03 May 2017
10 min read
In a conversation with M&S VMAG’s Alok Thapa, Tiwari talks about how for those who are artistically inclined, there isn’t a better place to be born than the photogenic country of Nepal.
What does photography mean to you?
It’s an amalgamation of technology and art. I take what science has to offer, and use my creativity and artistic inclination to produce images that capture the mood of a time and place. If an image can induce happiness and wonder in the viewer, that to me is the hallmark of a good photograph. You don’t need an expensive camera or a reputed photographer to make people go, “Wow.”
Do you remember the first time you saw a camera?
An American Peace Corp Volunteer had come to stay at our place when I was 10 years old. We shared the same room, and it was he who introduced me to photography. As a village boy, I was fascinated to learn that it was possible to freeze a slice of time. When he left a couple of months later, he gifted me a little pocket camera, and the rest is history.
How did it feel seeing the world through a viewfinder?
My eyes were always drawn to light and structure, but seeing the world through the little viewfinder of my pocket camera completely changed the way I saw the world around me. I would take pictures of everything, and eventually became “the boy with the camera” in my village.
Tell us about your childhood.
I grew up in a farming family in Tanahu. I went to a small village school, and like any other local kid, would tend to the fields and herd cattle in my free time. I spent plenty of time surrounded by nature, and it was this kind of upbringing that would later go on to define me and my photography.
When did you decide that you wanted to pursue photography seriously?
I came to Kathmandu in the 80s after joining the army, and started getting recognised as a photographer since I always carried my camera with me. I was eventually summoned by Commandant Kedar Bahadur Singh who asked me if I could really take photos. In the army we are taught to never disagree, so even though I was only comfortable operating my pocket camera, I told him “yes.” Next thing you know, he gave me a Fuji DSLR with a couple of lenses and told me to start clicking.
How did you fare with your newfound toy?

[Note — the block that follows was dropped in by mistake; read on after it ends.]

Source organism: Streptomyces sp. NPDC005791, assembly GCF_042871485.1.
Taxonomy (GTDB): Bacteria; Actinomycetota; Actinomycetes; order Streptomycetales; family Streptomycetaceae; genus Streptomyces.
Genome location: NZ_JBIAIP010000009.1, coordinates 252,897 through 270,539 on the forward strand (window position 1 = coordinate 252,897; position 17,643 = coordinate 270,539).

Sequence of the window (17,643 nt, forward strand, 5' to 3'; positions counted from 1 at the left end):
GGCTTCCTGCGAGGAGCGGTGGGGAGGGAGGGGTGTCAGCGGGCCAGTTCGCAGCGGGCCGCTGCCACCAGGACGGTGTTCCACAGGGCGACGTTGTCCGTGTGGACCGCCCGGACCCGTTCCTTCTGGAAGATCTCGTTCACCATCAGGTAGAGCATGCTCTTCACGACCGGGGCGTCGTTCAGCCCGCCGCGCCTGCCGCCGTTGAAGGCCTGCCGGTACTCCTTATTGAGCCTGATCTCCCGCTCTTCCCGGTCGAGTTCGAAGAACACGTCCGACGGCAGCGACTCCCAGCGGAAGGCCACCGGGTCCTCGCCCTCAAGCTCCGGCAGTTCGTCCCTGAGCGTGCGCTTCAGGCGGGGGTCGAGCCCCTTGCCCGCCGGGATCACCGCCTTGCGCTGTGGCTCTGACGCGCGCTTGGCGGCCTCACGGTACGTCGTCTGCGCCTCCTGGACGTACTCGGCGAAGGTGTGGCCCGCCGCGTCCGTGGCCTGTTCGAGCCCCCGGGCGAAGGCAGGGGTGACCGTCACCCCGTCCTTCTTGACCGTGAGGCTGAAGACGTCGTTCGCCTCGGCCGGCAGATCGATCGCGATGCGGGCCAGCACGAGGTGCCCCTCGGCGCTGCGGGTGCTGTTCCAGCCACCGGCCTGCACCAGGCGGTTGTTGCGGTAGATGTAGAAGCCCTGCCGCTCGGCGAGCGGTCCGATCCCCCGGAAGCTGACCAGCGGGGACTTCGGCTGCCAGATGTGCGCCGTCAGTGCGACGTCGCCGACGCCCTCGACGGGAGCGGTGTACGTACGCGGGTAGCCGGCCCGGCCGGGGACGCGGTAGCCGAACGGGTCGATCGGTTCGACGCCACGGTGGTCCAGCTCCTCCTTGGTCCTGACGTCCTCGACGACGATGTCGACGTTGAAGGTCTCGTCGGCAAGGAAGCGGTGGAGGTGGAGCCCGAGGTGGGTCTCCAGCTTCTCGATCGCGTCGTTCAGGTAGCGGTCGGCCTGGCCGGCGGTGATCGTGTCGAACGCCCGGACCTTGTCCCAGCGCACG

It was a scary situation. I told my Commandant that I could operate the camera but feared something might go wrong. After a few trials and errors though, I finally got the hang of the DSLR, and my life hasn’t been the same since.
What went through your mind when you decided to quit your job to become a photographer?
I was uncertain, but elated. Because I came from a humble farming background, people thought that my living in a city where I didn’t know anybody, quitting a stable job and dreaming of becoming a photographer meant that I had lost it. For a young lad who didn’t even know how to dial a telephone, and didn’t have the money to afford a camera, photography was an audacious career move; maybe I was a little crazy. But then, I guess that’s what’s so magical about your youth—that’s when you think anything is possible.
How did you convince your family?
When you’re passionate about something to the point of madness, you don’t have to convince anybody. It might sound a little selfish, but the happiness that comes with following your passion outweighs everything.
What was your main struggle then?
My main struggle was to become a good photographer. Initially, it was something I did in my free time; then I had to excel in it because my livelihood depended on clicking photos. I also started at a time when photography was considered just a hobby for the rich and famous. These financial, societal and familial pressures were difficult to deal with, but if you’re passionate about something, nothing can deter you from your path.
How did you learn photography?